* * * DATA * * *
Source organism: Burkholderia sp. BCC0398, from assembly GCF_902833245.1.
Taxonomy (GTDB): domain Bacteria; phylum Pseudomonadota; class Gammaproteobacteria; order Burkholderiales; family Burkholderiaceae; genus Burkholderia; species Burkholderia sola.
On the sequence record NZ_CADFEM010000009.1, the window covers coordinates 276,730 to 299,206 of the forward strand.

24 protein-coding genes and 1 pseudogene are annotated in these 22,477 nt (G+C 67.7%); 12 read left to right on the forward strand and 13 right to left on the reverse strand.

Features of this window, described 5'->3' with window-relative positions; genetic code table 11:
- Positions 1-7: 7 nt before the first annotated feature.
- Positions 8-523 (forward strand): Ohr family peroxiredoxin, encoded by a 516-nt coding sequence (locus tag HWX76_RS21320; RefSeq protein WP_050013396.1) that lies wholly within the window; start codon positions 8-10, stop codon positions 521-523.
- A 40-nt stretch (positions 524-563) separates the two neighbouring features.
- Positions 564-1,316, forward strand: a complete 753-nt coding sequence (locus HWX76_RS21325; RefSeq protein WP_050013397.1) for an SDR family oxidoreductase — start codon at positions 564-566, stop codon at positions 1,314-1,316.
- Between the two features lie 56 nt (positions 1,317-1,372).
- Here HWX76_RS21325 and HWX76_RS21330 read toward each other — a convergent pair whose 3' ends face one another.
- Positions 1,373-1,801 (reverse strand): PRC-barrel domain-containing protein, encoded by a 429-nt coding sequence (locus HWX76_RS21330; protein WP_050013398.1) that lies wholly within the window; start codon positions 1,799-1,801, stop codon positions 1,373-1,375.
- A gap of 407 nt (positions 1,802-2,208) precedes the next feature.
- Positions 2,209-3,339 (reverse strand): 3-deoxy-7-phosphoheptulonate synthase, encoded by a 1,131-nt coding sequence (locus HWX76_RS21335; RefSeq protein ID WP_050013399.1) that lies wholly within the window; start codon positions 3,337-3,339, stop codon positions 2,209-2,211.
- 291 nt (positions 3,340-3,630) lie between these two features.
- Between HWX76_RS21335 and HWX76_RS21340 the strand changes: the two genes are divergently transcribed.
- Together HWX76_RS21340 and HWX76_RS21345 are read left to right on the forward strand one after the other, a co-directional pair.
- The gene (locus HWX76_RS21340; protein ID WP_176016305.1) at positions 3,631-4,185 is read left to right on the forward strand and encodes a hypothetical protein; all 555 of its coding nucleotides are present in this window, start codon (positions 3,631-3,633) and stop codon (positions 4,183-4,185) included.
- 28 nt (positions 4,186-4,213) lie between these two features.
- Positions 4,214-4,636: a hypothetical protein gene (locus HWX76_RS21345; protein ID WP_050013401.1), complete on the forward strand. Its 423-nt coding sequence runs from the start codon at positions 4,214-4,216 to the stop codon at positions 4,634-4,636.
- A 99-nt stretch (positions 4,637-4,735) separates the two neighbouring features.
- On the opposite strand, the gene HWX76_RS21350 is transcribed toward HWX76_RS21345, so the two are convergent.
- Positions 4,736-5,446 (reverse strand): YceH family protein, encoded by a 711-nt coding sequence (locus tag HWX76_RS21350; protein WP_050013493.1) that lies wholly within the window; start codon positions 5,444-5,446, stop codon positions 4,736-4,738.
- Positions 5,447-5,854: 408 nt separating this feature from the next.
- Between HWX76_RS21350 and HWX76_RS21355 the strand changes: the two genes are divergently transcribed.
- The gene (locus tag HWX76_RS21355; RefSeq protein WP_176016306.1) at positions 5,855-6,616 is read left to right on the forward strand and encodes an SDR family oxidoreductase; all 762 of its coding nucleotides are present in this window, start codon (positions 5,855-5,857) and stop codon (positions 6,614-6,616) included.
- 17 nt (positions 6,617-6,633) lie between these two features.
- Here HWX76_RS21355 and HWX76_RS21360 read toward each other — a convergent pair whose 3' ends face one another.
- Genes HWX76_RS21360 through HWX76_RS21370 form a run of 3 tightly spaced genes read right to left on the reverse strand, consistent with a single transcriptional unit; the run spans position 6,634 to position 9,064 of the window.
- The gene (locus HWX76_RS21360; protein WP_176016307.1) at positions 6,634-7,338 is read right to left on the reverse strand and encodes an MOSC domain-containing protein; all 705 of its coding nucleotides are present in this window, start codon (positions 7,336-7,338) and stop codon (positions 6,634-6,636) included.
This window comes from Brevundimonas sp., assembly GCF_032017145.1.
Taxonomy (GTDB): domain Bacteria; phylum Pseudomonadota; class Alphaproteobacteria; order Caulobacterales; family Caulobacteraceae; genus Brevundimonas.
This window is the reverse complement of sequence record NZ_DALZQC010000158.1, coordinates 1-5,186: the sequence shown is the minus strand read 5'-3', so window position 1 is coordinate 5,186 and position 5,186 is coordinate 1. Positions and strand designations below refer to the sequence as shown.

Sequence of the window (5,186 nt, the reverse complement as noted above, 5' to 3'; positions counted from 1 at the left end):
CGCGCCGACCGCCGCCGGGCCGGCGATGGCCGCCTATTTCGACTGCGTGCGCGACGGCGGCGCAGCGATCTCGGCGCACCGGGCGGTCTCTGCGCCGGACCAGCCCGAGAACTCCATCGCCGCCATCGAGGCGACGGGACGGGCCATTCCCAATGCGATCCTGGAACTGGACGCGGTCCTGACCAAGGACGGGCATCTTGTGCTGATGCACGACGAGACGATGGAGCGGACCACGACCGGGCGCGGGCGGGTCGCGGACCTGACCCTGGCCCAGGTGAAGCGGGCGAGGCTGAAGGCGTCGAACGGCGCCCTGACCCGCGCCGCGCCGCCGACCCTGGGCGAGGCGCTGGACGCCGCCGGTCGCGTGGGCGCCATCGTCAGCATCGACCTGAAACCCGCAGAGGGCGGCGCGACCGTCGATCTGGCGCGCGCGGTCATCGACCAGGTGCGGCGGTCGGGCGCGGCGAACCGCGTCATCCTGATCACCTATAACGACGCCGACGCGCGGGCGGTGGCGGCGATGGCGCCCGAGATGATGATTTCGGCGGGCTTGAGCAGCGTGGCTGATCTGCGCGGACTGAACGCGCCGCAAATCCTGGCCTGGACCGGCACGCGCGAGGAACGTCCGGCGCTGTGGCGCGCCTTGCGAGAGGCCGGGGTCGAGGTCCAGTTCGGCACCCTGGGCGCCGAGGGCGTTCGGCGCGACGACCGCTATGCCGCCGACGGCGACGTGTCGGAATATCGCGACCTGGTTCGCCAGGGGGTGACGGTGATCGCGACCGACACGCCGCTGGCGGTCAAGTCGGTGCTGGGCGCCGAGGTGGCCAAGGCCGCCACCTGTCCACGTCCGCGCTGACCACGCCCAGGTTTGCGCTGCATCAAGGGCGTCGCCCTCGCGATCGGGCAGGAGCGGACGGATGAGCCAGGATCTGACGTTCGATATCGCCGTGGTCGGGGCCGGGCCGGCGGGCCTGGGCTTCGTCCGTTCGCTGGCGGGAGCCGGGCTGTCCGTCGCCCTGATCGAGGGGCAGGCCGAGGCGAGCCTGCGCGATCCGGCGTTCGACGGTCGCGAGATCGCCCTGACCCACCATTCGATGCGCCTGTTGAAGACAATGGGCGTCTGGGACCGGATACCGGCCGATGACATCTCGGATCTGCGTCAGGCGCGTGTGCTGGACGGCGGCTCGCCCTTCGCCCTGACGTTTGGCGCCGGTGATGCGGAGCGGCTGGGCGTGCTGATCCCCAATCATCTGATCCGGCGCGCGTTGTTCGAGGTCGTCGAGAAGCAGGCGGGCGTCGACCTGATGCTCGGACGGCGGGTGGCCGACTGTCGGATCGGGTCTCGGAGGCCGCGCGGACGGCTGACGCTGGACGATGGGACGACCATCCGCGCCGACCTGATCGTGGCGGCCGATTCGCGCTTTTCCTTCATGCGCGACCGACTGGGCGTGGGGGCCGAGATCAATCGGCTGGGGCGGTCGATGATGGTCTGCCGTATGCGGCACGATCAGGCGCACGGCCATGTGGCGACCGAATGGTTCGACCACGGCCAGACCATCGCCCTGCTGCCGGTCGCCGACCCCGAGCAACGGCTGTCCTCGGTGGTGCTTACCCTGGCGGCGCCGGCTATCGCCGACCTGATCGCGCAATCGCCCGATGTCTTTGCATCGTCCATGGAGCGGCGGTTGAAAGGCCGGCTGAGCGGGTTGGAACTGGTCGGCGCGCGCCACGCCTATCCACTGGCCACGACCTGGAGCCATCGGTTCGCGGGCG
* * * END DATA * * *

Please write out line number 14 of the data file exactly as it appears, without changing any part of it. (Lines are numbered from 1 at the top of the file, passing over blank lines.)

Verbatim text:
- Positions 2,209-3,339 (reverse strand): 3-deoxy-7-phosphoheptulonate synthase, encoded by a 1,131-nt coding sequence (locus HWX76_RS21335; RefSeq protein ID WP_050013399.1) that lies wholly within the window; start codon positions 3,337-3,339, stop codon positions 2,209-2,211.